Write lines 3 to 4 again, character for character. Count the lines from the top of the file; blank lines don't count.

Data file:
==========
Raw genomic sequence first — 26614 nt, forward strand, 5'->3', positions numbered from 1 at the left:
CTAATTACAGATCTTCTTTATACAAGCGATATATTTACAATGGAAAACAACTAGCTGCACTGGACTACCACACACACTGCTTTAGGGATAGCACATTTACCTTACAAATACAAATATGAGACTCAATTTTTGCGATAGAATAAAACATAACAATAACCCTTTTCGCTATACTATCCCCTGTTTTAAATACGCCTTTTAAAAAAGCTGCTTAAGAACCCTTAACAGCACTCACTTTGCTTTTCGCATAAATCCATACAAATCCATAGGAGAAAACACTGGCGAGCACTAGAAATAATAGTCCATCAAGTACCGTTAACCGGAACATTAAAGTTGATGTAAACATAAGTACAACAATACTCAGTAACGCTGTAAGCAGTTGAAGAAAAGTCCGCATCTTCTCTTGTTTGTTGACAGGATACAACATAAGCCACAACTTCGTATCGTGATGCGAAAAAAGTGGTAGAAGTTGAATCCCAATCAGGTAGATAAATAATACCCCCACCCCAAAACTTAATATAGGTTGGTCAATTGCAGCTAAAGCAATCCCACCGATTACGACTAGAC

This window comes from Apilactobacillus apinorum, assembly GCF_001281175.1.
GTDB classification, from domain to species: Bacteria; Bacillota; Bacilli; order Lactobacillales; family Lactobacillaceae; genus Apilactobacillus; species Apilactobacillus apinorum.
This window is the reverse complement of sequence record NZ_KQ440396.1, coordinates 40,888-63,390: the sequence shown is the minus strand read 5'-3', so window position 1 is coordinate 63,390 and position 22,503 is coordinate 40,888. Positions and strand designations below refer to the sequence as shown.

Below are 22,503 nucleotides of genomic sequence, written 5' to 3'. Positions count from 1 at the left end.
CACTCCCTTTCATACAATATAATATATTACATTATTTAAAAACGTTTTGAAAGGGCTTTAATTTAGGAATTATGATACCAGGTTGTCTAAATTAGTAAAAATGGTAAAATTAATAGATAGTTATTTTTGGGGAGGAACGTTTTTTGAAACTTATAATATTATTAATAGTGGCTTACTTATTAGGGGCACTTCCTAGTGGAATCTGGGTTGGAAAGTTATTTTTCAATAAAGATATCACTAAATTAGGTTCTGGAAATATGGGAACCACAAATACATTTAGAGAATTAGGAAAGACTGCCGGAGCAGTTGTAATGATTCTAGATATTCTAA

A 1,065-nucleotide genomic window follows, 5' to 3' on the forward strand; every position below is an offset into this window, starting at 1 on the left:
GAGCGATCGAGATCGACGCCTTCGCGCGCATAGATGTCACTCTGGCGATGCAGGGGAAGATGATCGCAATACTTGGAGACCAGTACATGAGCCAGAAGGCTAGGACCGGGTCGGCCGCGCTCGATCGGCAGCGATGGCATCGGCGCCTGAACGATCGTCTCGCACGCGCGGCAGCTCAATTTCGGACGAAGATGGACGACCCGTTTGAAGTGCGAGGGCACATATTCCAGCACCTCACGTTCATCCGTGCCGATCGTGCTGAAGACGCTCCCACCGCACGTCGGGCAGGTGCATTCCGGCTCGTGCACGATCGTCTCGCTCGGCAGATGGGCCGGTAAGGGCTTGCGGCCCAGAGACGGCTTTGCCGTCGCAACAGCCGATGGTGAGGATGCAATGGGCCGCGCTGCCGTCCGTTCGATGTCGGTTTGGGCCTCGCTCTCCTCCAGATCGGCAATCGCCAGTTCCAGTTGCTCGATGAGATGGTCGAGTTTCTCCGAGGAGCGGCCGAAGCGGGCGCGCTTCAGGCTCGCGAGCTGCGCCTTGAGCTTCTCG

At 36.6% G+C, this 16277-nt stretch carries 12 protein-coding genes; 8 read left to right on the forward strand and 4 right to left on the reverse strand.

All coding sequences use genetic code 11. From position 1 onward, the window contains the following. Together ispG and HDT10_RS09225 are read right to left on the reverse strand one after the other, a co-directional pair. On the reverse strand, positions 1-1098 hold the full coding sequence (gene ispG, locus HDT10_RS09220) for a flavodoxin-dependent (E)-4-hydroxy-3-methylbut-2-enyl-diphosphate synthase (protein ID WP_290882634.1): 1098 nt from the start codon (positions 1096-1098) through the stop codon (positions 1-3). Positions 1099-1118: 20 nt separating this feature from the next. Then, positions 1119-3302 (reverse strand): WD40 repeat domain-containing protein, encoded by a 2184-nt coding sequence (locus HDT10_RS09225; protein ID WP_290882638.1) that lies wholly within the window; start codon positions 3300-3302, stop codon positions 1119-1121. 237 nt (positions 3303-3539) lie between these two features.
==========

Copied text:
This window comes from Apilactobacillus apinorum, assembly GCF_001281175.1.
GTDB classification, from domain to species: Bacteria; Bacillota; Bacilli; order Lactobacillales; family Lactobacillaceae; genus Apilactobacillus; species Apilactobacillus apinorum.